1610 Tasting Notes
Has it really been twenty days since I last made a tasing note? 0_o The usual end of semester stuff has been causing me a lot of stress and I haven’t really been trying any new teas. This is another sample I got from Meghann I believe. I don’t get to try many Rishi teas as they charge an arm and leg for shipping to Canada so it was a nice surprise when I was rummaging around for a random tea to try and dug this out of my Cupboard.
Despite the hibiscus pauses to shudder it really isn’t all that tart – or at least not beyond what I’d expect out of a fruity-tasting tea like this. And TeaEqualsBliss is right, it does sort of taste like (warm) KoolAid although the white tea also manages to impart an interesting light, floral aftertaste. This is another tea I’d like to experiment with having iced I think.
Well uping the steeping temperature/time made the sour cherry flavour a bit stronger, but this tea is still a long way from being black forest cake. It needs a sweeter, creamy element to it for it to work, I think. And chocolate – you can’t have black forest cake without the chocolate cake layers and chocolate shavings, yum!
I opened the little sample pouch of this tea I got as part of the Valentine’s Swee-tea exchange (thanks AmazonV!). At least I think this tea is what the ‘Neapalitain’ lable is refering to… ⌐_⌐
I’ve said it before and I’ll say it again, I love how Frank uses real flavouring that you can see right in the tea. I’m finding big cocoa nibs, pieces of vanilla bean, and bits of dried strawberry all mixed in with the honeybush – it’s great. The result does smell very much like Neapolitan ice cream which makes me a feel a bit nostalgic as I haven’t had that particular type of ice cream in years but it was a pretty common treat at my house when I was a kid.
The flavour doesn’t quite get there in terms of authenticity, although it certainly makes a game effort. The chocolate flavour seems to dominate everything else to some extent and I wish the strawberry in particular made up more of the flavour profile. Despite that, I’d still count this as another awesome blend from 52Teas. :)
The owner of the Granville Island Tea Co. told me that this is one of their most popular blends, though I do wonder if that has partially to do with the fact that Granville Island is a popular tourist destination and ice wine is becoming known as a rather Canadian sort of thing – like maple syrup.
I found the smell of this tea to be richly sweet and quite fruity\grapey. It doesn’t smell fermented or yeasty like actual wine might, which I’m thankful for as I think that would be rather off-putting. The flavour is quite strong and authentic as if I’d actually mixed ice wine with the black tea in my cup. The flavour is very wine-like but sweeter and with a hint of something a bit floral on the aftertaste.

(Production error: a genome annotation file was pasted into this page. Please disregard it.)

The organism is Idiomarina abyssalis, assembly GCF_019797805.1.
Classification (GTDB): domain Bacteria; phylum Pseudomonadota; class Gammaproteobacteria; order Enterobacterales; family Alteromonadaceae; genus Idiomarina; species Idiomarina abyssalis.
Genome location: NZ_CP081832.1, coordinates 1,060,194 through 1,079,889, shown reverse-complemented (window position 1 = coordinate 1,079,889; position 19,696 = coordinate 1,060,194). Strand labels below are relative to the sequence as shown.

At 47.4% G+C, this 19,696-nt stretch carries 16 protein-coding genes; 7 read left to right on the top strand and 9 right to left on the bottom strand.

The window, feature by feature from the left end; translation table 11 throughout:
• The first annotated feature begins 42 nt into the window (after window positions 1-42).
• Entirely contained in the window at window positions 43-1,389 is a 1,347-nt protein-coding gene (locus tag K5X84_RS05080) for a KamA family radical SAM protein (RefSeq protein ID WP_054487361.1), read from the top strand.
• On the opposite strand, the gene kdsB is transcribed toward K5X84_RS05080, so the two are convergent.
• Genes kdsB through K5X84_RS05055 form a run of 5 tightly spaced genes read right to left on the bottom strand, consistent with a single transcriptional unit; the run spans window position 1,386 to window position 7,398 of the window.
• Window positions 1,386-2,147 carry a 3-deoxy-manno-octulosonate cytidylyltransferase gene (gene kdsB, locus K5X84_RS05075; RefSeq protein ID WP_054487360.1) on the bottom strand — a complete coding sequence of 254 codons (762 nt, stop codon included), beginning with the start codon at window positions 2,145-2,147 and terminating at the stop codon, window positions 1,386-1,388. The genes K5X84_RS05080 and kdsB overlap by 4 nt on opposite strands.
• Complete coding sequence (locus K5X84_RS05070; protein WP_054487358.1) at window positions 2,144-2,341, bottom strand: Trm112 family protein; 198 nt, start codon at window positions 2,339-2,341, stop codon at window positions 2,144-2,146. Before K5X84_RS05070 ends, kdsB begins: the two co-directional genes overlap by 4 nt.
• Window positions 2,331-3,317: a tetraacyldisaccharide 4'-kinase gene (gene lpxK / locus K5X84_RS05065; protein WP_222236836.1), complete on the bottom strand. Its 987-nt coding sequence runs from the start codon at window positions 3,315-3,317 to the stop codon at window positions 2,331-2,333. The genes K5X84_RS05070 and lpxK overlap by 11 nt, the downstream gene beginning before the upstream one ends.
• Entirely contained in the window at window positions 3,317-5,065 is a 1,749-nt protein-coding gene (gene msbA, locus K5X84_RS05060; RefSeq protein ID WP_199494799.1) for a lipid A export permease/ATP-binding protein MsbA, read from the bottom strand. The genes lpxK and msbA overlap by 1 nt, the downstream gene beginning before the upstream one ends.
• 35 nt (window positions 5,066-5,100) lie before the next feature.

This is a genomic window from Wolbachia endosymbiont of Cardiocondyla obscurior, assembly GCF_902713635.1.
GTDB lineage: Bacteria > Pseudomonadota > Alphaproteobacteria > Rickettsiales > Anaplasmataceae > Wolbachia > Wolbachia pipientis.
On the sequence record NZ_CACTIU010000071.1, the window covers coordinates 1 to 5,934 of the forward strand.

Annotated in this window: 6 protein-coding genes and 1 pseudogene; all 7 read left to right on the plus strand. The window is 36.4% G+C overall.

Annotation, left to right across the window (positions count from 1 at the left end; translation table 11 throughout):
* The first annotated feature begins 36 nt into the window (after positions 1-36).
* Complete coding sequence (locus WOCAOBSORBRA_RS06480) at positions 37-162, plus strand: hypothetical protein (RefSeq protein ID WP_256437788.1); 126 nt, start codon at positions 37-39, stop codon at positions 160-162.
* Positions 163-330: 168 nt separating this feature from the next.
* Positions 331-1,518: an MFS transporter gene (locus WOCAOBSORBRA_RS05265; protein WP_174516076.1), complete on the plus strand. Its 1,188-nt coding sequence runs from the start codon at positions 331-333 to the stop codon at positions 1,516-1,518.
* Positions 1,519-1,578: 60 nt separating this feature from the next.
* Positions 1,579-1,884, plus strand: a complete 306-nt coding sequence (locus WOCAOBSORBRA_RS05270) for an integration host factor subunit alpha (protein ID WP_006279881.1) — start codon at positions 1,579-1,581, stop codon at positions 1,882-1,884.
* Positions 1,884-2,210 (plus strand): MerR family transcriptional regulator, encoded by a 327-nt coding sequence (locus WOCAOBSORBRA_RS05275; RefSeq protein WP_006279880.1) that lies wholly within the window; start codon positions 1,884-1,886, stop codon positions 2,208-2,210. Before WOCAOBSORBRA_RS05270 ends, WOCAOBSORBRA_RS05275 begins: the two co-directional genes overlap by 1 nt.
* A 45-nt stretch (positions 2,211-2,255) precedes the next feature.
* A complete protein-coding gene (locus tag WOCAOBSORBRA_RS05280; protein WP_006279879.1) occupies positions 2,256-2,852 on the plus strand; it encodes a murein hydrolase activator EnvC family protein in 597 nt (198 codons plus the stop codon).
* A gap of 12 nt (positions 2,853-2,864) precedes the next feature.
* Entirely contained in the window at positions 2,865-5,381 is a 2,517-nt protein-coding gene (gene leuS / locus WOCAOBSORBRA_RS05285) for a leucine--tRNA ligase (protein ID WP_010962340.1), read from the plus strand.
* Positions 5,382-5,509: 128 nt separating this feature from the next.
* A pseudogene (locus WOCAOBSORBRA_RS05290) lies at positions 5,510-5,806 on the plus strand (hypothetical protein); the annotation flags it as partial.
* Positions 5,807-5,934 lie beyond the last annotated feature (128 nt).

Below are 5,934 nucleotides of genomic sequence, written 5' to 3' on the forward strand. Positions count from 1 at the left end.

I really enjoyed this blend; maybe next time I’m in Vancouver I’ll buy a full pouch rather than the little sample of it got on my last visit.
This is a pretty classic black tea blend and the Granville Island Tea Co does it quite well. The tea is a bit on the astringent side, which actually ends up working with the lemon and strawberry flavours by bringing out the fruitiness. Milk or any sort of dairy would be a big no-no for this tea I think, although a bit of honey might work fine. It’s a light, summer-y sort of tea that brings to mind fancy afternoon tea parties out in the garden on a nice day. It would probably make a good iced brew for this reason as well.
I wasn’t terribly thrilled with my last experience with Vykasa tea (see the Tropical Fruits tea) but I found this one on sale for $3 at my local Winners/HomeSense store, so I decided to give it a try.
It was…surprisingly nice. The ginger is present without being too hot and spicy and the melony flavour of the canteloupe isn’t overwhelmed by it. I’m not sure why it’s called a ‘chai’ unless that’s just to refer to the ginger because I can’t really pick up any other spices in the tea. None the less, I found it an interesting and enjoyable drink.
The first steep of this tea (at 3:30 mins) was strongly bakey with a distinct roasted-grains flavour more like what I’d expect from a dark Formosa oolong. This was noticably toned down in the second steeping (at 4:45 mins) though the flavour overall remained full and strong. I also picked up some vegetal notes now that the roasted flavour wasn’t as overwhelming and there’s a hint of sweet at the end of each sip, though it’s not what I’d consider to be ‘raisin sugar’. A pretty decent dark oolong over all.
I think I’m in love. This tea is the definition of chocolatey – I could smell it thoughout the house while it was steeping, making my mouth practically water with anticipation. The flavour is sheer chocoholic’s heaven, the rich taste of chcolate blending seemlessly with the sweetness of the honeybush base and enhanced by the malt notes. I can totally see how adding some milk and a touch of sweetener would make this taste like a chocolate shake. I think I might try that with my next cup of the tea. Yummy!
The tea smelled distinctly of sour cherries while it steeped but as it turns out this was sort of false advertising as this was quite muted in the flavour. The tea mainly tasted of yerba mate and light black tea with a hint of fruitiness. It was rather underwhelming and nothing like black forest cake in my opinion, though maybe I just need to steep the leaves for longer.